Futuristic Fiction: #Research for #Writers, Part 9, Banking.

You’ll find the introduction to this series here.

This post looks at Banking.

Money, cash that is, will probably disappear in time. Currencies may also become a thing of the past when most transactions are completed online. What effect would such changes have on the banking industry and the customer’s need and experience of it? Many jobs, highly-paid and of questionable sociomoral value will disappear, along with the currency markets and all those other ‘financial services’ that accompany such gambling. International travel will become financially simpler, of course.

In the interim, will customers demand better security, more privacy, a better sense of responsibility from institutions currently designed to make money from clients without offering a comprehensive service in return? Will your credit card become something no longer attached to a specific organisation, instead making instant decisions online to achieve the best financial deal as you buy, borrow, or invest?

Will biometric ID become commonplace, removing the need for PIN numbers, account numbers, etc?

Who or what will regulate, own, and police financial systems running globally online with no discernible physical building as headquarters?

How will social rebels, the poverty-stricken, and street thieves manage when all access to money is via an online bank demanding multiple biometric ID information?

Will such change make life more difficult, or easier, for criminals dealing in drugs, prostitution, money-laundering, and so many other socially damaging activities. In fact, will such operations still be possible and, if not, will these criminals take to other forms of extortion and exploitation?

These are all considerations for any author writing fiction set in the future and delving into this topic in their story. What other questions come to mind in pursuing this aspect of our future? Feel free to place them in the comments below.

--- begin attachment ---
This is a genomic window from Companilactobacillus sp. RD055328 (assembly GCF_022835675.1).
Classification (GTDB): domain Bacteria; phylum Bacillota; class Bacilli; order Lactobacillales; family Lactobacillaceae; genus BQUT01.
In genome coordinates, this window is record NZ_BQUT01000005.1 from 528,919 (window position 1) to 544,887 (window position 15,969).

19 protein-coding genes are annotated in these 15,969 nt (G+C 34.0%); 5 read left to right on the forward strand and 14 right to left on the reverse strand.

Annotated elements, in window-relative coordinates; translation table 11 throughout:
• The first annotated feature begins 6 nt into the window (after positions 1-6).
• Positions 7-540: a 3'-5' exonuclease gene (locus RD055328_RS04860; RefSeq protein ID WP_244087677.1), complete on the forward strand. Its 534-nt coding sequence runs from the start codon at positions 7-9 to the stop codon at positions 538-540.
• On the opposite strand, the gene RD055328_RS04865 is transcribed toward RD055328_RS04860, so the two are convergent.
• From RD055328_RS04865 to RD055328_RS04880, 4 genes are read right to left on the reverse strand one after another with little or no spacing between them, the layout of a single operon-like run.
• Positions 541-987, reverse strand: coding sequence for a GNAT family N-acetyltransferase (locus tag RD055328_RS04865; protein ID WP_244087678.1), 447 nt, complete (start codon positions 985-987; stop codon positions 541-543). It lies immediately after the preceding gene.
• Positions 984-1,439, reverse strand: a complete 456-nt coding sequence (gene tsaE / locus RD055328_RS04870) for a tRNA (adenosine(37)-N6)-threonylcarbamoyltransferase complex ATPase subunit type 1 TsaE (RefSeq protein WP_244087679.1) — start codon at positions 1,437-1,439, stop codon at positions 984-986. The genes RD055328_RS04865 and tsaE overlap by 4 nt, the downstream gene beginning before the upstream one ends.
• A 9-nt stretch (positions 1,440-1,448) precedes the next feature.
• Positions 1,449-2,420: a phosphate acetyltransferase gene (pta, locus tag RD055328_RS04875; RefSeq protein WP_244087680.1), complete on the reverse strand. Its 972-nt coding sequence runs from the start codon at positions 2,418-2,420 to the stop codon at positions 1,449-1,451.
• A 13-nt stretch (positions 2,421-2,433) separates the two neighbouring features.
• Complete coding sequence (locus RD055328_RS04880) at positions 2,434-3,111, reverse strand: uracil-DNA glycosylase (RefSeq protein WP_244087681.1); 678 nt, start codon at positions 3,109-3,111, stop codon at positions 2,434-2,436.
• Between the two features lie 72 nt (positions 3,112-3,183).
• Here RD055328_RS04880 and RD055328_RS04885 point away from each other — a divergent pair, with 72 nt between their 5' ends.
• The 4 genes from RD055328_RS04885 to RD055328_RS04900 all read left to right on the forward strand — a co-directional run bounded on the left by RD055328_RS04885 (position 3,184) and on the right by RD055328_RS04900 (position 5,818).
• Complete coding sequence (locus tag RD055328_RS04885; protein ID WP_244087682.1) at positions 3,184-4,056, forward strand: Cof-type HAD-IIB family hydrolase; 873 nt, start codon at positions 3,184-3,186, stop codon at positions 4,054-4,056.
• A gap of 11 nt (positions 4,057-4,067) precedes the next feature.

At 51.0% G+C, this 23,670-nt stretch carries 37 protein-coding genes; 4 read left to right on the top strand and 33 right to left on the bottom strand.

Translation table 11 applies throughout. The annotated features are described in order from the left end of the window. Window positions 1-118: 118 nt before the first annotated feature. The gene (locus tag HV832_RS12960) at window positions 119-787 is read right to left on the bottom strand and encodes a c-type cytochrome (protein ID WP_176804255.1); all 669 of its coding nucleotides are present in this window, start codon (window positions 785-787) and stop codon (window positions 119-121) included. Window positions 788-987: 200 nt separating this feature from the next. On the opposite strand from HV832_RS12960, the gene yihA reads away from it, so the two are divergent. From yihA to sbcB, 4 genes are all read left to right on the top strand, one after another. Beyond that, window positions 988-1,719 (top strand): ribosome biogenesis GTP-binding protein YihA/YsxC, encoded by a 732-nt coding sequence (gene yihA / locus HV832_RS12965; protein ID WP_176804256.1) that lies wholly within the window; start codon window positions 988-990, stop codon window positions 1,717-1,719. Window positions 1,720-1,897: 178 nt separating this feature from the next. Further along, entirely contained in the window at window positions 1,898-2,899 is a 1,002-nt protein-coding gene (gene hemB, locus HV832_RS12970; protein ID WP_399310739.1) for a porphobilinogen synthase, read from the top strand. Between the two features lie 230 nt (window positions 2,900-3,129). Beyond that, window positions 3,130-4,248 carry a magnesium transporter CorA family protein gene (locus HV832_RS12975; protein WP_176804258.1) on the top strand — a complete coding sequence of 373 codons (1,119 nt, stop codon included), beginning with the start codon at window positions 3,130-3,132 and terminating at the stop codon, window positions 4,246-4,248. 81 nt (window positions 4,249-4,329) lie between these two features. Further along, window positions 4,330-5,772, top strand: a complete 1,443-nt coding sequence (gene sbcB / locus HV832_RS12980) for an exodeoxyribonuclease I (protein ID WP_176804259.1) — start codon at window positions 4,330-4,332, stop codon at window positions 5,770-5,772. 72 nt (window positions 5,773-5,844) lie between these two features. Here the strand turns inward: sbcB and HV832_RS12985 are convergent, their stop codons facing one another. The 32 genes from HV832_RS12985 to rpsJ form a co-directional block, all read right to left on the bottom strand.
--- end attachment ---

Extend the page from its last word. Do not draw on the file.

Part 1, Introduction and Accommodation. Part 2, Activism. Part 3, Advertising. Part 4, Agriculture. Part 5, Artificial Intelligence. Part 6, Animals, as Pets. Part 7, Art. Part 8, Authority.

Research examples:

Financial Times
The Financial Brand
Go Forrester

9 thoughts on “Futuristic Fiction: #Research for #Writers, Part 9, Banking.

  1. Valerie Allison

    Banking. Complicated topic from Stuart. My query would be: Will ‘buy, borrow, or invest?’ still be a necessary part of a Future Economic Financial System? I hope not. I’m hoping that people with better brains than mine will come up with a better, more just financial system for the world.

    Liked by 1 person

  2. I am afraid I am not looking forward to it as much as I probably should. There are things that do instill emotions of how us oldies but goodies will fare in the new society. We do a lot of online banking, with some reservations. Maybe writing about it will give me a sense of security.

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    1. At the moment, Brenda, the ‘advances’ in banking are all aimed at allowing the instituions to make more money using fewer staff rather than at providing customers, you know, the people whose money is being used, with greater personal security. There is so much promise in the developing banking industry, but it is not being used for the benefit of ordinary people, and is unlikely to become a real benefit as long as profit is the driving force.
      That’s what we do, as writers; use our imaginations to create a better world, eh?

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      1. That is my aim. I love to put my characters in danger but usually, save them in the end. I have only allowed one main character to die but had a good reason. The Spirited One will continue with a new master/person when I get time to concentrate on him and write a sequel.

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  3. With the advent of Cryptocurrency, the current definition of money or currency is becoming obsolete. Even Elon Must has invested heavily in it and Tesla will soon accept payments in cryptos.

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    1. At present, Asit, there’s an underlying issue with cryptocurrencies that will render them inoperable unless they resolve the major issue: Bitcoin mining utilizes more electrical energy every year than the whole of Argentina. Such colosal waste of energy is unlikely to be sustainable in the future. But I can see the idea of such a universal currency will attract certain companies and individuals. It’s seen more as a money-making device than a unifying tool for a world economy as it stands at present: no more than another form of gambling, as has been the role of the currency markets for decades.
      It’s to be hoped a future true global currency would actually remove this element of making money out of nothing from the role of such a currency.


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